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Glossary of Statistical Terms

The Glossary of Statistical Terms includes brief definitions and plain language explanations for common statistical terms. The five key statistical measures of cancer - incidence, mortality, survival, prevalence, and lifetime risk - are more fully explained below. NCI monitors these cancer statistics to assess progress and to identify population subgroups and geographic areas in which cancer control efforts need to be concentrated.

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age-adjusted rate
An age-adjusted incidence or mortality rate is a weighted average of the age-specific incidence or mortality rates, where the weights are the proportions of persons in the corresponding age groups of a standard million population. The potential confounding effect of age is reduced when comparing age-adjusted rates computed using the same standard million population.

annual percent change (APC)
Annual Percent Change is used to measure trend or the change in rate over time. It is the "average" annual rate of change over the time series selected.

Annual Report to the Nation
An annual update of cancer death rates, incidence rates (new cases), and trends in the United States. The Centers for Disease Control and Prevention, the American Cancer Society, the National Cancer Institute, and the North American Association of Central Cancer Registries collaborate to create this report.

cancer burden
A measure of the incidence of cancer within the population and an estimate of the financial, emotional, or social impact it creates. The burden of disease is not borne equally by all population groups in the United States.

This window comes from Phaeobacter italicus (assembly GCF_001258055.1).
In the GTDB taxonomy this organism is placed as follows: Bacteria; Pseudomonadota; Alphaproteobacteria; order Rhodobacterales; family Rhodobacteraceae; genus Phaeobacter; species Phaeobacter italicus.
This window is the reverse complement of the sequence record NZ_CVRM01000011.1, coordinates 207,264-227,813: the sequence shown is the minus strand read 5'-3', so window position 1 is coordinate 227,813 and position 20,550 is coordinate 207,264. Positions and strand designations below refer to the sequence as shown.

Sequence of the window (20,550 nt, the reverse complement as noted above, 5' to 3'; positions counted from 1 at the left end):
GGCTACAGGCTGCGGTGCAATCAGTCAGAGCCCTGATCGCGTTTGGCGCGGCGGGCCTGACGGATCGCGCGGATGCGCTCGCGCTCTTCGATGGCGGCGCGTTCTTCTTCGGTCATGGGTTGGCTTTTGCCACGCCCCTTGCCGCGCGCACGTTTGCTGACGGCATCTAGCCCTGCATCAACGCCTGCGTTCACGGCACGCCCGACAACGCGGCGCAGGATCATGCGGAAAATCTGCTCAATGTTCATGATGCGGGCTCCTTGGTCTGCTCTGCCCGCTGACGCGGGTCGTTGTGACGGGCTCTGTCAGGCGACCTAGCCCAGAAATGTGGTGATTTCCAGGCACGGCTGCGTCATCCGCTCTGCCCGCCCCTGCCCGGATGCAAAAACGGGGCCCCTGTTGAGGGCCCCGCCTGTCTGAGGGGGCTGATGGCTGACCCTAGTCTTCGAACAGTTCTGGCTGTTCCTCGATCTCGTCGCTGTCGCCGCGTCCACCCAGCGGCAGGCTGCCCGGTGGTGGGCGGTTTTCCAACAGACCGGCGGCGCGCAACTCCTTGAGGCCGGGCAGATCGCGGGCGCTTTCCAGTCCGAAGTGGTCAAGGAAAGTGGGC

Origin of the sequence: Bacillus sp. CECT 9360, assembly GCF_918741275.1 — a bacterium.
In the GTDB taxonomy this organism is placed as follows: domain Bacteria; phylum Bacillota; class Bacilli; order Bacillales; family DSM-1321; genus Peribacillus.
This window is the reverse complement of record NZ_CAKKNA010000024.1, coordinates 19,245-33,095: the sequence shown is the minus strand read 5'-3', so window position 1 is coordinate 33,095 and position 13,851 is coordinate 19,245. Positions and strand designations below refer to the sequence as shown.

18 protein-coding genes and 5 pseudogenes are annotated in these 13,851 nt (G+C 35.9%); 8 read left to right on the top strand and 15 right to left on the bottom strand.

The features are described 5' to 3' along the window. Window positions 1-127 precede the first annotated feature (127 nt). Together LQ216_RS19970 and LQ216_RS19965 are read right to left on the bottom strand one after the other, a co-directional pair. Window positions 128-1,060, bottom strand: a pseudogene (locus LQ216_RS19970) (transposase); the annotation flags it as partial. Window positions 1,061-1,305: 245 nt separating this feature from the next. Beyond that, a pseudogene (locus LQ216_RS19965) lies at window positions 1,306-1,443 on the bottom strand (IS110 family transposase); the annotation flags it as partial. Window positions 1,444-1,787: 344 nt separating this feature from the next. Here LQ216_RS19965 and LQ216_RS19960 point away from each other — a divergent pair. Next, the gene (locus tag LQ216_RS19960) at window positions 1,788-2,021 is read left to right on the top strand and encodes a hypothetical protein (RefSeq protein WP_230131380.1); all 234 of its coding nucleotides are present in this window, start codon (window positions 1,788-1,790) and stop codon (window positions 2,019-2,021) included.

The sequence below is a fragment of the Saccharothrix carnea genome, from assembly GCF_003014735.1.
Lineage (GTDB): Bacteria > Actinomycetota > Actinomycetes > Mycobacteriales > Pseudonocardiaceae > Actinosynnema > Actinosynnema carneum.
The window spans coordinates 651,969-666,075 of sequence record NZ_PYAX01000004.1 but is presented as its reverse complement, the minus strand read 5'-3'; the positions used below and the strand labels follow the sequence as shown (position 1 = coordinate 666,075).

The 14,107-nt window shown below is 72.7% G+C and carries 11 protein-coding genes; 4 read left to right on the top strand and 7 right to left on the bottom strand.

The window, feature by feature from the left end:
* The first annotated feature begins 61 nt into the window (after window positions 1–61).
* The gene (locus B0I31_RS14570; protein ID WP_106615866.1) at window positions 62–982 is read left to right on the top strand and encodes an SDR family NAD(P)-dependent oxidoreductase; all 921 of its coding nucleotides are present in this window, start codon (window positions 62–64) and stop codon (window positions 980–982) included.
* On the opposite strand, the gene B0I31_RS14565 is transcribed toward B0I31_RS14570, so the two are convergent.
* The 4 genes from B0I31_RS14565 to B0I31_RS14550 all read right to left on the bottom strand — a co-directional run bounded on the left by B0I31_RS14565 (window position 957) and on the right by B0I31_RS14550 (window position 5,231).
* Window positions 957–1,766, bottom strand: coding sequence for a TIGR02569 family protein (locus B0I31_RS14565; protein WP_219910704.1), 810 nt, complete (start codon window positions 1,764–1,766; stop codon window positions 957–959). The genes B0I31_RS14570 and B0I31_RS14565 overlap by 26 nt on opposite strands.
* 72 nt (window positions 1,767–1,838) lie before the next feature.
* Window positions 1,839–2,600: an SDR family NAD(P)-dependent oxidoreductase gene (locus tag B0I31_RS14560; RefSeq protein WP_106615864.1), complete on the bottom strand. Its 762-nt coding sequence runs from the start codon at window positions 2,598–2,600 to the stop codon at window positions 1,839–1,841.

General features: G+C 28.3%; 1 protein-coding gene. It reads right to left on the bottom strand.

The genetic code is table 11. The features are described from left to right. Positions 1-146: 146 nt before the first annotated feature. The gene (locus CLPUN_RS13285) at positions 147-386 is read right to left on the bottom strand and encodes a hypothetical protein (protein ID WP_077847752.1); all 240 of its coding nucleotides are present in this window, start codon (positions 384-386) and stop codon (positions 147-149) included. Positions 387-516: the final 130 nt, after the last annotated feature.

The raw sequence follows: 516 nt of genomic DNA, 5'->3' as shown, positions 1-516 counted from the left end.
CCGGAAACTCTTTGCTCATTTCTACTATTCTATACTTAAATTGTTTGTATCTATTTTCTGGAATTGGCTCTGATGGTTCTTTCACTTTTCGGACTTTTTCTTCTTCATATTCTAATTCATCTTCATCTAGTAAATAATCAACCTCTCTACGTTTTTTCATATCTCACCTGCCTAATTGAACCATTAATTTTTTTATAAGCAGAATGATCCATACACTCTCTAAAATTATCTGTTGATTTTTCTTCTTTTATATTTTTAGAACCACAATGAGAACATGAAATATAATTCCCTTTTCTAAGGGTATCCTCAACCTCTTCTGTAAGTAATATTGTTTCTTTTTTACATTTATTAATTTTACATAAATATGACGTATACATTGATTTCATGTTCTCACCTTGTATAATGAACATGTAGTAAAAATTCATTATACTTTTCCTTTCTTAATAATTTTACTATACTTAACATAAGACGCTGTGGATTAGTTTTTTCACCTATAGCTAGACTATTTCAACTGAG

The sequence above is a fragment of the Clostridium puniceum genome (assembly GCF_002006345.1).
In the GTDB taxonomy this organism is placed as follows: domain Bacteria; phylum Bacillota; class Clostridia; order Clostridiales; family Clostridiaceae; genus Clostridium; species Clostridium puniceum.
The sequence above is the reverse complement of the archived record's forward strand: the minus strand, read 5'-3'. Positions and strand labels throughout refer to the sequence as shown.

Cancer Statistics Review (CSR)
An annual report containing the most recent incidence, mortality, and survival statistics, published by the Cancer Statistics Branch of the NCI. It presents a broad profile of the cancer burden.

complete prevalence
Complete Prevalence represents the proportion of people alive on a certain day who previously had a diagnosis of the disease, regardless of how long ago the diagnosis was, or if the patient is still under treatment or is considered cured.

confidence interval
A range of values that has a specified probability of containing the rate or trend. The 95% (p-value = .05) and 99% (p-value = .01) confidence intervals are the most commonly used.

crude rate
A crude rate is the number of new cases (or deaths) occurring in a specified population per year, usually expressed as the number of cases per 100,000 population at risk.

delay adjusted rate
A cancer rate adjusted for reporting delay, the time elapsed before a diagnosed cancer case is reported to the NCI.

extent of disease
Refers to the stage of the disease and details the degree to which the cancer has advanced. Extent of disease records the number of lymph nodes involved, metastases and size of primary tumor

Fast Stats
Fast Stats is designed to allow quick and easy access to key statistics for all major cancer sites by age, sex, race, and geographic area. The statistics include incidence, mortality, prevalence, and the probability of developing or dying from cancer.

five-year survival rate
The percentage of people in a study or treatment group who are alive five years after they were diagnosed with or treated for a disease, such as cancer. The disease may or may not have come back.

georeferenced statistics
Statistics reported by geographic location of the events (e.g., residence of the cancer case)

ICCC classification
At the time the World Health Organization's (WHO) International Agency for Research on Cancer (IARC) published their first monograph on Childhood Cancer in 1988, Dr. R. Marsden published an annex giving a classification scheme for childhood cancer that consisted of 12 groups based chiefly on histologic type. The classification by Marsden has been modified and is now called the International Classification of Childhood Cancers.